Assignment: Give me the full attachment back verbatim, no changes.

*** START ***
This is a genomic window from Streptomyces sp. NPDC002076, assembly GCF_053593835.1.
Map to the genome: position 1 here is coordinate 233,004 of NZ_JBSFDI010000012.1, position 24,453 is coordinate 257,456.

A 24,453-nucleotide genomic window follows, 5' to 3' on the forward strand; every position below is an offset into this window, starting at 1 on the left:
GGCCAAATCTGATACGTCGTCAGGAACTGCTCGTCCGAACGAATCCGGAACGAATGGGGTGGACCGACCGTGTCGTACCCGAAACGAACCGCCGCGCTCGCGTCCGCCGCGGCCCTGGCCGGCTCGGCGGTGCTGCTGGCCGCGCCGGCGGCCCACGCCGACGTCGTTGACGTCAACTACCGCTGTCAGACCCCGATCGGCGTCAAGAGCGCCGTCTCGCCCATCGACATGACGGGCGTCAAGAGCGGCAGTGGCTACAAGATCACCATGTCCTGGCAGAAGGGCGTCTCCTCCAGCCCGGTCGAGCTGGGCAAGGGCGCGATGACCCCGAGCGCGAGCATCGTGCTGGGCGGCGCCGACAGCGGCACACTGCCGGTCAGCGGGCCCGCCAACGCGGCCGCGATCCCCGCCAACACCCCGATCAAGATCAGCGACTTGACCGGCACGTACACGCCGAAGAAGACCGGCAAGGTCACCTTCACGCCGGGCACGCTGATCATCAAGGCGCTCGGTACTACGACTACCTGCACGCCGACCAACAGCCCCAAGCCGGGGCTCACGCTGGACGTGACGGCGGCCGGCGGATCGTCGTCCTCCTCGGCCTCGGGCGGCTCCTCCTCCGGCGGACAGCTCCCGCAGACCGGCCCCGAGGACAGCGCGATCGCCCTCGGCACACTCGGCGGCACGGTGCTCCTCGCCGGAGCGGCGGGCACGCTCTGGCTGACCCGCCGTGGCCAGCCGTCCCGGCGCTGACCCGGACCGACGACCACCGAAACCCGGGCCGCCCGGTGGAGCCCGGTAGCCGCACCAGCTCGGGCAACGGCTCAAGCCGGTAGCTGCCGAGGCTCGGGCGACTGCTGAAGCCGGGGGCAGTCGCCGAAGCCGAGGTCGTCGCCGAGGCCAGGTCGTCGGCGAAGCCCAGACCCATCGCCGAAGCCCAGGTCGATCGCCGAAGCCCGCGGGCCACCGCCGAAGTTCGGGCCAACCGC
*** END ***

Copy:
This is a genomic window from Streptomyces sp. NPDC002076, assembly GCF_053593835.1.
Map to the genome: position 1 here is coordinate 233,004 of NZ_JBSFDI010000012.1, position 24,453 is coordinate 257,456.

A 24,453-nucleotide genomic window follows, 5' to 3' on the forward strand; every position below is an offset into this window, starting at 1 on the left:
GGCCAAATCTGATACGTCGTCAGGAACTGCTCGTCCGAACGAATCCGGAACGAATGGGGTGGACCGACCGTGTCGTACCCGAAACGAACCGCCGCGCTCGCGTCCGCCGCGGCCCTGGCCGGCTCGGCGGTGCTGCTGGCCGCGCCGGCGGCCCACGCCGACGTCGTTGACGTCAACTACCGCTGTCAGACCCCGATCGGCGTCAAGAGCGCCGTCTCGCCCATCGACATGACGGGCGTCAAGAGCGGCAGTGGCTACAAGATCACCATGTCCTGGCAGAAGGGCGTCTCCTCCAGCCCGGTCGAGCTGGGCAAGGGCGCGATGACCCCGAGCGCGAGCATCGTGCTGGGCGGCGCCGACAGCGGCACACTGCCGGTCAGCGGGCCCGCCAACGCGGCCGCGATCCCCGCCAACACCCCGATCAAGATCAGCGACTTGACCGGCACGTACACGCCGAAGAAGACCGGCAAGGTCACCTTCACGCCGGGCACGCTGATCATCAAGGCGCTCGGTACTACGACTACCTGCACGCCGACCAACAGCCCCAAGCCGGGGCTCACGCTGGACGTGACGGCGGCCGGCGGATCGTCGTCCTCCTCGGCCTCGGGCGGCTCCTCCTCCGGCGGACAGCTCCCGCAGACCGGCCCCGAGGACAGCGCGATCGCCCTCGGCACACTCGGCGGCACGGTGCTCCTCGCCGGAGCGGCGGGCACGCTCTGGCTGACCCGCCGTGGCCAGCCGTCCCGGCGCTGACCCGGACCGACGACCACCGAAACCCGGGCCGCCCGGTGGAGCCCGGTAGCCGCACCAGCTCGGGCAACGGCTCAAGCCGGTAGCTGCCGAGGCTCGGGCGACTGCTGAAGCCGGGGGCAGTCGCCGAAGCCGAGGTCGTCGCCGAGGCCAGGTCGTCGGCGAAGCCCAGACCCATCGCCGAAGCCCAGGTCGATCGCCGAAGCCCGCGGGCCACCGCCGAAGTTCGGGCCAACCGC